A message on the Internet bulletin board of the Southern Daily, Guangdong’s official newspaper, says residents of Wukan village had petitioned repeatedly in 2009 and 2010 about the land disputes that triggered the riot.
“Please tell us, just who will take charge of this case?” wrote a user. “Do we really have nowhere to complain?”
China faces a leadership transition next year, with Hu Jintao expected to retire from the Communist Party in the fall and the presidency the following March, handing the posts to anointed successor Xi Jinping.
The rising discontent over land grabs, forced demolitions and corruption has increased anxieties among officials, who are determined to defend one-party rule and make the transition to a younger generation of leaders as smooth as possible.
Authorities are wary of any spread of discontent. Searches for “Lufeng” on China’s Twitter-style microblogging service Weibo were blocked, with a message saying the “relevant legal regulations” prevented displaying the results.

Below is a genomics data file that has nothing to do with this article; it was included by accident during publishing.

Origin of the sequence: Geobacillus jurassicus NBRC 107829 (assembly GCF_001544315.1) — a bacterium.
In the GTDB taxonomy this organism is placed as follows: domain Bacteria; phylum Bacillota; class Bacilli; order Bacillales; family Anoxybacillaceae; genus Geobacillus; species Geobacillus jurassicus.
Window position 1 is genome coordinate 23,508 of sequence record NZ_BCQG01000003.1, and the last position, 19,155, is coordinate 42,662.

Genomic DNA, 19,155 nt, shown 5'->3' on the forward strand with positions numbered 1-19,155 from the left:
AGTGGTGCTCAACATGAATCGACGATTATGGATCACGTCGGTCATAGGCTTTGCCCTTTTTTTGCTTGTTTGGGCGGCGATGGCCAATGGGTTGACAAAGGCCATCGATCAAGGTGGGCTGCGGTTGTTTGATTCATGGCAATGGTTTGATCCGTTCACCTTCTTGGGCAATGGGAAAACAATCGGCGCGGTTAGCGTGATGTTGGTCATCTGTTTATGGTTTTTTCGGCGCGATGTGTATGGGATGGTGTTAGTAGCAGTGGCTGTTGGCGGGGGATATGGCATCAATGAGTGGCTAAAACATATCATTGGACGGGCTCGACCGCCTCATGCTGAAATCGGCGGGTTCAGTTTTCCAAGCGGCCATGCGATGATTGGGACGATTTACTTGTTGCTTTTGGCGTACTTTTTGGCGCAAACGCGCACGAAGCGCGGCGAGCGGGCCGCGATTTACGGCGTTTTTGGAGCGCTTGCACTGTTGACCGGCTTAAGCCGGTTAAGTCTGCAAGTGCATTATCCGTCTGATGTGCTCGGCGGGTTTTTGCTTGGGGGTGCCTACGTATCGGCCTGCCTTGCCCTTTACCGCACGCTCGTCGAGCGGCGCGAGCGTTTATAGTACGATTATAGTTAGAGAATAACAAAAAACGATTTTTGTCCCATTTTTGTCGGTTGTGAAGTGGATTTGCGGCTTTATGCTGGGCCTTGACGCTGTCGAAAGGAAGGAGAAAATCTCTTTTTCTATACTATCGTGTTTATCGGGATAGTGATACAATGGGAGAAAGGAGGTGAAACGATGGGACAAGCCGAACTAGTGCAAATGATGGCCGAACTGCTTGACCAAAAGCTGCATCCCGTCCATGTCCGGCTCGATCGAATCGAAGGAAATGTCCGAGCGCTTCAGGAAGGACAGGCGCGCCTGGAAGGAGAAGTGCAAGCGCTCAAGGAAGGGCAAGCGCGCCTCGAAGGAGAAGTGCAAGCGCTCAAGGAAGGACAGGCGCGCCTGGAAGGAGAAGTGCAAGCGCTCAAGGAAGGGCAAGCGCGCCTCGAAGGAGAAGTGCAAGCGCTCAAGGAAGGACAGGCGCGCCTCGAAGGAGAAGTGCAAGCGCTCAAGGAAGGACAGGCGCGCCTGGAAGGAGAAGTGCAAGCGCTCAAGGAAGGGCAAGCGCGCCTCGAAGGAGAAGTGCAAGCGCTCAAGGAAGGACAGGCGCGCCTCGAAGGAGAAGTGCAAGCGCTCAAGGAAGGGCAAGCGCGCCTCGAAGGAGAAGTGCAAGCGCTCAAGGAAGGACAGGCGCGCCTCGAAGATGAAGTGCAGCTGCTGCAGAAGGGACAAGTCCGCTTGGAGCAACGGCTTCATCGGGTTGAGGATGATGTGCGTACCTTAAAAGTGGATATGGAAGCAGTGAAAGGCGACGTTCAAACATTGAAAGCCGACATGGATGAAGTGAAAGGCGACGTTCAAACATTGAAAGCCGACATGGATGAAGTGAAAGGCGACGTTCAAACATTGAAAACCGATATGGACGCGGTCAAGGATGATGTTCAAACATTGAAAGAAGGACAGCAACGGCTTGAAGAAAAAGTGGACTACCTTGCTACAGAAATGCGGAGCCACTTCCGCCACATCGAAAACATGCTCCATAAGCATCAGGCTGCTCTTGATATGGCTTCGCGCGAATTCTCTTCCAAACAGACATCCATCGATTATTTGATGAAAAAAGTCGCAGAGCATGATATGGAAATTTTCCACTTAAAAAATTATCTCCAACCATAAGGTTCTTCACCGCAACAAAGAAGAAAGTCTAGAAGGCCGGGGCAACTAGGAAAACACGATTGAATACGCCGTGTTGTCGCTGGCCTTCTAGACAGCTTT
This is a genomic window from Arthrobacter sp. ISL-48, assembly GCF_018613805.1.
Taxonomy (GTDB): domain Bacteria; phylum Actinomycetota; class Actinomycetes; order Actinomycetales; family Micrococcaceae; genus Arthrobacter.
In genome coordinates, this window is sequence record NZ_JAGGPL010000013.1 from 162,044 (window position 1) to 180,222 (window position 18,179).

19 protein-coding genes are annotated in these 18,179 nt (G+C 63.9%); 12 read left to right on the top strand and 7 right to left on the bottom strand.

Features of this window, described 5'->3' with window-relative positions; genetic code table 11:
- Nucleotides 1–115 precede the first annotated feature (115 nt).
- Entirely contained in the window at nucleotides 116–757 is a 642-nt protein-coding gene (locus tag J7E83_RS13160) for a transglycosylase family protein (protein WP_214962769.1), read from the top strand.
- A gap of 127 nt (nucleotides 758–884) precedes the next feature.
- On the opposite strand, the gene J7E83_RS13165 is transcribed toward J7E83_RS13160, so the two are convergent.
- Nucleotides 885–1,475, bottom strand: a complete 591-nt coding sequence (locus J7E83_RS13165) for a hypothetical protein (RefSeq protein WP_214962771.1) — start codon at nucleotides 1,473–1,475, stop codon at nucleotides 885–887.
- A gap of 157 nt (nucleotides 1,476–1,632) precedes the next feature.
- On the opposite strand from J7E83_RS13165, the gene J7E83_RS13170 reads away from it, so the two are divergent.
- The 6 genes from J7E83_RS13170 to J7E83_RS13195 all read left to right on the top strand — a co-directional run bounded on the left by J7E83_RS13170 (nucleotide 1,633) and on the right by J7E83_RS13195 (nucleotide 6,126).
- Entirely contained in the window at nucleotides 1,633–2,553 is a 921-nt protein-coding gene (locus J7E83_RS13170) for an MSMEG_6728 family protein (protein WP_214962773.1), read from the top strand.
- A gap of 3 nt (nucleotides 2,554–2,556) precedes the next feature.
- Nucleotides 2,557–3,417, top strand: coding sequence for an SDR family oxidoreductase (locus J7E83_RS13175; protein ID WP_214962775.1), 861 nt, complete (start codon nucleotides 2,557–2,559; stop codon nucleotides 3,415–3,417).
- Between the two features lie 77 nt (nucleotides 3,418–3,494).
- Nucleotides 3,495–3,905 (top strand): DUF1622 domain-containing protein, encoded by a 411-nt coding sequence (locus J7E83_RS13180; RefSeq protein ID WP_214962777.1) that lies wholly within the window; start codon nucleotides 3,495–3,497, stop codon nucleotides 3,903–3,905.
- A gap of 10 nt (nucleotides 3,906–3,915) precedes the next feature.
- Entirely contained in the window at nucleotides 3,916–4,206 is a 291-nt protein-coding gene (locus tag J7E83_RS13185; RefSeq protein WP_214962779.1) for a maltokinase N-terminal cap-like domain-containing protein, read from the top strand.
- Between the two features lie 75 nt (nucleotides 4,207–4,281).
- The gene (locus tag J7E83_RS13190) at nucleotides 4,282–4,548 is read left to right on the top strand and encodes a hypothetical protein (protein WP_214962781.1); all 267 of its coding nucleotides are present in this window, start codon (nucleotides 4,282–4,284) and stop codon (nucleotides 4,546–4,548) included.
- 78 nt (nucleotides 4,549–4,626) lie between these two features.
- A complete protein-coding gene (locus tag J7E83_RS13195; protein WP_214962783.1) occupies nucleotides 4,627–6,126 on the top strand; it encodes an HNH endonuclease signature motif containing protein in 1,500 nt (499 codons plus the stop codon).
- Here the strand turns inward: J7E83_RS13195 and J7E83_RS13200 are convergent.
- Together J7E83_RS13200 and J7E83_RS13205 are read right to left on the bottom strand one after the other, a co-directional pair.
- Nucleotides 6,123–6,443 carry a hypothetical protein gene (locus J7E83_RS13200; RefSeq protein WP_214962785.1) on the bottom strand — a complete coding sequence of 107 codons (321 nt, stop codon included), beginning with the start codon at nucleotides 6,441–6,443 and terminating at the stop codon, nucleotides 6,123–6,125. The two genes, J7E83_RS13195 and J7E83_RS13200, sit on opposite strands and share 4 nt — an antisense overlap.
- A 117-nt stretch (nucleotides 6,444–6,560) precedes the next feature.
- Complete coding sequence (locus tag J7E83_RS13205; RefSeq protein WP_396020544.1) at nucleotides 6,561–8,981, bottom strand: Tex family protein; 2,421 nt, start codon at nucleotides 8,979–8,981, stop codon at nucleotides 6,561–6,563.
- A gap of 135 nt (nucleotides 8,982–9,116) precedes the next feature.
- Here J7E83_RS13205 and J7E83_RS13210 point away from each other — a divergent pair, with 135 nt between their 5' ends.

The unrest in one of China’s most economically important provinces, with the famed Pearl River Delta “world factory” zone that accounts for around a third of China’s exports, also poses a major challenge for Guangdong Communist Party chief Wang Yang.
Wang, who is expected to be promoted to China’s highest ranks in the leadership transition, has called for a “Happy Guangdong” development model that evens out the economic imbalances and emphasises social harmony.
Bequelin said China could take a carrot and stick approach to Lufeng, arresting ringleaders but paying off the villagers.
“It’s a vicious system where the government rewards disruption to social stability,” he said. “The protesters notice and know that ... if they make big trouble, they will have big compensation.”
Additional reporting by Sisi Tang in Hong Kong and Chris Buckley, Sabrina Mao and Sui-Lee Wee in Beijing, Writing by Sui-Lee Wee, Editing by Brian Rhoads